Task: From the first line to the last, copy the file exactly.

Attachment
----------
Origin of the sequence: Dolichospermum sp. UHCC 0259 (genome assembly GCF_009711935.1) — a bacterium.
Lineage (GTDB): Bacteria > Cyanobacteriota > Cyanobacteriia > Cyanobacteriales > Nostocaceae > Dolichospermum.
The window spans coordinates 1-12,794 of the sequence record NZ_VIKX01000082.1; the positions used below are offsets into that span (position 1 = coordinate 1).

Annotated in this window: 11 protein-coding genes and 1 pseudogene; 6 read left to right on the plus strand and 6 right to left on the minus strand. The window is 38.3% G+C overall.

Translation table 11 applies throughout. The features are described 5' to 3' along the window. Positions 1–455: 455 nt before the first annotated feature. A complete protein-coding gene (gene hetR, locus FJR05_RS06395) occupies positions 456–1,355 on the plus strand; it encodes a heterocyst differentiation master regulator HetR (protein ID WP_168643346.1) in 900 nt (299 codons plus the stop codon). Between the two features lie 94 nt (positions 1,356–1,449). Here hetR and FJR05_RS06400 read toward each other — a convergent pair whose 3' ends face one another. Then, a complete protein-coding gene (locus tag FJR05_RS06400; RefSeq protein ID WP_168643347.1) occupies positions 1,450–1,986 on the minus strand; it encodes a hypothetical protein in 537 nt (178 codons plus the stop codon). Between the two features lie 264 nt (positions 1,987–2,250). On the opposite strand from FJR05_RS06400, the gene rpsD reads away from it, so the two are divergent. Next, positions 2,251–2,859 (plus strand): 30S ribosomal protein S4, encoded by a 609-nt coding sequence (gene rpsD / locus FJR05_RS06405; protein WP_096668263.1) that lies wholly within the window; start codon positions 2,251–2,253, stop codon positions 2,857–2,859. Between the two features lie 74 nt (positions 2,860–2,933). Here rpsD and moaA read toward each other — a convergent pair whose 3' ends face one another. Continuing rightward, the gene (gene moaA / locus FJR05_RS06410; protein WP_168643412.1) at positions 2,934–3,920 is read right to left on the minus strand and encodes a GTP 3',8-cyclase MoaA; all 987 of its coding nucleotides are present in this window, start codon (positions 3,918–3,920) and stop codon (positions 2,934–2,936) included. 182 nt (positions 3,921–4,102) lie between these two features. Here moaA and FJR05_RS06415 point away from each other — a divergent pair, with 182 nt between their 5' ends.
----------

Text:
Origin of the sequence: Dolichospermum sp. UHCC 0259 (genome assembly GCF_009711935.1) — a bacterium.
Lineage (GTDB): Bacteria > Cyanobacteriota > Cyanobacteriia > Cyanobacteriales > Nostocaceae > Dolichospermum.
The window spans coordinates 1-12,794 of the sequence record NZ_VIKX01000082.1; the positions used below are offsets into that span (position 1 = coordinate 1).

Annotated in this window: 11 protein-coding genes and 1 pseudogene; 6 read left to right on the plus strand and 6 right to left on the minus strand. The window is 38.3% G+C overall.

Translation table 11 applies throughout. The features are described 5' to 3' along the window. Positions 1–455: 455 nt before the first annotated feature. A complete protein-coding gene (gene hetR, locus FJR05_RS06395) occupies positions 456–1,355 on the plus strand; it encodes a heterocyst differentiation master regulator HetR (protein ID WP_168643346.1) in 900 nt (299 codons plus the stop codon). Between the two features lie 94 nt (positions 1,356–1,449). Here hetR and FJR05_RS06400 read toward each other — a convergent pair whose 3' ends face one another. Then, a complete protein-coding gene (locus tag FJR05_RS06400; RefSeq protein ID WP_168643347.1) occupies positions 1,450–1,986 on the minus strand; it encodes a hypothetical protein in 537 nt (178 codons plus the stop codon). Between the two features lie 264 nt (positions 1,987–2,250). On the opposite strand from FJR05_RS06400, the gene rpsD reads away from it, so the two are divergent. Next, positions 2,251–2,859 (plus strand): 30S ribosomal protein S4, encoded by a 609-nt coding sequence (gene rpsD / locus FJR05_RS06405; protein WP_096668263.1) that lies wholly within the window; start codon positions 2,251–2,253, stop codon positions 2,857–2,859. Between the two features lie 74 nt (positions 2,860–2,933). Here rpsD and moaA read toward each other — a convergent pair whose 3' ends face one another. Continuing rightward, the gene (gene moaA / locus FJR05_RS06410; protein WP_168643412.1) at positions 2,934–3,920 is read right to left on the minus strand and encodes a GTP 3',8-cyclase MoaA; all 987 of its coding nucleotides are present in this window, start codon (positions 3,918–3,920) and stop codon (positions 2,934–2,936) included. 182 nt (positions 3,921–4,102) lie between these two features. Here moaA and FJR05_RS06415 point away from each other — a divergent pair, with 182 nt between their 5' ends.